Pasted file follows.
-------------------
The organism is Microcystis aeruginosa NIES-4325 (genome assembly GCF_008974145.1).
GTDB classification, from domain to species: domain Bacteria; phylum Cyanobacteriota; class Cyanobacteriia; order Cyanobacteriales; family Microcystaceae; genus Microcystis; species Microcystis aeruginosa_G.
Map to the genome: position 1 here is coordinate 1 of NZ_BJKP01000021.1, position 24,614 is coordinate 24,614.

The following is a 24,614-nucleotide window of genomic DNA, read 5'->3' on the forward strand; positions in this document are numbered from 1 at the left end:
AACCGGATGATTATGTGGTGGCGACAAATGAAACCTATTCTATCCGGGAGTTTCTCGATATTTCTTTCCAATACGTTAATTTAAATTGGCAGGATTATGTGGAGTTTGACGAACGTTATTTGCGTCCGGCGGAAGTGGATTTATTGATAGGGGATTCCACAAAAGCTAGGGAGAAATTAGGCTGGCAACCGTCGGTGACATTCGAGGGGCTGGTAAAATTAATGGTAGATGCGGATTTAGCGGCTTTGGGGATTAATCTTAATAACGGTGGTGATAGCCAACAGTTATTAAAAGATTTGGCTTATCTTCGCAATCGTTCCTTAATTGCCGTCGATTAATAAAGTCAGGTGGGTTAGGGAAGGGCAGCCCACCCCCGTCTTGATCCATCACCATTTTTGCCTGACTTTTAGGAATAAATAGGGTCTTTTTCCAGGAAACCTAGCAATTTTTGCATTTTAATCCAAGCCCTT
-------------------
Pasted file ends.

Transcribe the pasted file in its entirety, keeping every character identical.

The organism is Microcystis aeruginosa NIES-4325 (genome assembly GCF_008974145.1).
GTDB classification, from domain to species: domain Bacteria; phylum Cyanobacteriota; class Cyanobacteriia; order Cyanobacteriales; family Microcystaceae; genus Microcystis; species Microcystis aeruginosa_G.
Map to the genome: position 1 here is coordinate 1 of NZ_BJKP01000021.1, position 24,614 is coordinate 24,614.

The following is a 24,614-nucleotide window of genomic DNA, read 5'->3' on the forward strand; positions in this document are numbered from 1 at the left end:
AACCGGATGATTATGTGGTGGCGACAAATGAAACCTATTCTATCCGGGAGTTTCTCGATATTTCTTTCCAATACGTTAATTTAAATTGGCAGGATTATGTGGAGTTTGACGAACGTTATTTGCGTCCGGCGGAAGTGGATTTATTGATAGGGGATTCCACAAAAGCTAGGGAGAAATTAGGCTGGCAACCGTCGGTGACATTCGAGGGGCTGGTAAAATTAATGGTAGATGCGGATTTAGCGGCTTTGGGGATTAATCTTAATAACGGTGGTGATAGCCAACAGTTATTAAAAGATTTGGCTTATCTTCGCAATCGTTCCTTAATTGCCGTCGATTAATAAAGTCAGGTGGGTTAGGGAAGGGCAGCCCACCCCCGTCTTGATCCATCACCATTTTTGCCTGACTTTTAGGAATAAATAGGGTCTTTTTCCAGGAAACCTAGCAATTTTTGCATTTTAATCCAAGCCCTT